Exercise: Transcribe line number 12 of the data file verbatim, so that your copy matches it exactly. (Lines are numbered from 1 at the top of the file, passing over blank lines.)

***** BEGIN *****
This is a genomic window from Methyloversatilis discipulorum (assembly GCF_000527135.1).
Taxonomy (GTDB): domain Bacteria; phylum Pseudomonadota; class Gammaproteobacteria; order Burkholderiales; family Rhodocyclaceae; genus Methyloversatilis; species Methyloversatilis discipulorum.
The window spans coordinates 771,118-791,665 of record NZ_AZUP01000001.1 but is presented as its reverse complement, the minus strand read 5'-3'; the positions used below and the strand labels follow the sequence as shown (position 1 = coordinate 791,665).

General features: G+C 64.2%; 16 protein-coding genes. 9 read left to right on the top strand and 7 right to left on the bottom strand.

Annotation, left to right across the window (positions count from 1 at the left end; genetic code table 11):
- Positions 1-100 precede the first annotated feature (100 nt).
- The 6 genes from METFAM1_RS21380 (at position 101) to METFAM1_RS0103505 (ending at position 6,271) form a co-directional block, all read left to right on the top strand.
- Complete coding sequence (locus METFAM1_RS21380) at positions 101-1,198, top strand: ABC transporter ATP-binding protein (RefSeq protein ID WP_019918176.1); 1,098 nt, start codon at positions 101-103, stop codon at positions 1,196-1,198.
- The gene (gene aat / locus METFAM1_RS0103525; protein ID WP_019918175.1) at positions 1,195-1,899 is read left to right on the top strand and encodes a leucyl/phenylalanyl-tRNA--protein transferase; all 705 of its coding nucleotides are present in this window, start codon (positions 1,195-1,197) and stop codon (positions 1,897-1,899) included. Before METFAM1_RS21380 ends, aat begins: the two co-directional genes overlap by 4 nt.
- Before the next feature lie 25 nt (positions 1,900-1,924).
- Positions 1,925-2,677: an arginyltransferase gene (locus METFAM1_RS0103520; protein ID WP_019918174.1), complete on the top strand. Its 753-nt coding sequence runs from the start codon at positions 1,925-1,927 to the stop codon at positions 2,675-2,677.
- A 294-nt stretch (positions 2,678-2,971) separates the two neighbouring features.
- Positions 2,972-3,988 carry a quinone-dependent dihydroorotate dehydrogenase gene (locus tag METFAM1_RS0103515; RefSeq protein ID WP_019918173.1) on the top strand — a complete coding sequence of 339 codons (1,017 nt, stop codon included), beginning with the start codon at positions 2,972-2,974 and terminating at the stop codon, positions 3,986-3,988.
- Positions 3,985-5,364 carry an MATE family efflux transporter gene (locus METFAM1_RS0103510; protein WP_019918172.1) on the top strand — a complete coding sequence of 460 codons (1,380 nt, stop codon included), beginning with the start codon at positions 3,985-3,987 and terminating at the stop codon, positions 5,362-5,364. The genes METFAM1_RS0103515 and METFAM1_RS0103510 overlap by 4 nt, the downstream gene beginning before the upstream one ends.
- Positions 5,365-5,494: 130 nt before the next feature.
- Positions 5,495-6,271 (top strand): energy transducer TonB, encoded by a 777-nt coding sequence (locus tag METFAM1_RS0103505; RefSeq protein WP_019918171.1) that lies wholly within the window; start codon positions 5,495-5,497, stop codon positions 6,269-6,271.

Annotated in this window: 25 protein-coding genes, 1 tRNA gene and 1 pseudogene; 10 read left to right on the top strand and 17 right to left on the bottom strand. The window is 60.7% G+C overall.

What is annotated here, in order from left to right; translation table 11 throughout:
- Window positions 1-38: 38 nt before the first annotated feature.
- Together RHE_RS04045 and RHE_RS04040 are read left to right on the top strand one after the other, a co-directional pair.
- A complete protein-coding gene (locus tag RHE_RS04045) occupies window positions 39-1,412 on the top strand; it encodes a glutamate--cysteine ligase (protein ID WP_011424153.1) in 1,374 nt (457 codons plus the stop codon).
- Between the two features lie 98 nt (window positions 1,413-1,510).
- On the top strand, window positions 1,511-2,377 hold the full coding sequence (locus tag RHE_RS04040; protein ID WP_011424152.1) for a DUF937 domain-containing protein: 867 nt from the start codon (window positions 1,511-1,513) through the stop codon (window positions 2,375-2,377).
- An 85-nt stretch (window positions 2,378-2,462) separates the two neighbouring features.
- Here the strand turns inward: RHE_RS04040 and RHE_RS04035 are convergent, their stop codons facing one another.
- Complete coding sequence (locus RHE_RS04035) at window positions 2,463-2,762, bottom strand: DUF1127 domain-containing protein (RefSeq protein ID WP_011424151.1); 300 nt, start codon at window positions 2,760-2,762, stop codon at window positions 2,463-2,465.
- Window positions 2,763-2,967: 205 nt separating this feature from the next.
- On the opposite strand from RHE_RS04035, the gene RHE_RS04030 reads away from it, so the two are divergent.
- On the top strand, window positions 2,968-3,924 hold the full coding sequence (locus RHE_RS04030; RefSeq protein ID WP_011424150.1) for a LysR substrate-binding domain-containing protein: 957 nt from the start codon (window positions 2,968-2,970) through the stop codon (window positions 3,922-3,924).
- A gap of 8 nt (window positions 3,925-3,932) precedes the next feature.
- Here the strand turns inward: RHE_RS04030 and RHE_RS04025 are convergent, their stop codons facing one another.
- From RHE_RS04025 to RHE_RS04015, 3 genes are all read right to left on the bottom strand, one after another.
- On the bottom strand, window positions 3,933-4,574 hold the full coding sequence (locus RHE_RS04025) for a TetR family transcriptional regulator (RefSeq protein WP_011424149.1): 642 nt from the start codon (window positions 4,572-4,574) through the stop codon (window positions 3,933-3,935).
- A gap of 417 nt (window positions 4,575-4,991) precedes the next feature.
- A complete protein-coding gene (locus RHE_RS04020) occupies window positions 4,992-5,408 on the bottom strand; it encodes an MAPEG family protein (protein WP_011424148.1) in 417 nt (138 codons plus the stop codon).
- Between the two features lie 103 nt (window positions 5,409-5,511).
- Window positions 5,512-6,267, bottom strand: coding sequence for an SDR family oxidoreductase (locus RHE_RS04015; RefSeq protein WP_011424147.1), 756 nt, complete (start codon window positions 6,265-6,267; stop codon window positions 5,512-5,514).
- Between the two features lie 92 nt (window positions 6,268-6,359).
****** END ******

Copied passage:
- A 294-nt stretch (positions 2,678-2,971) separates the two neighbouring features.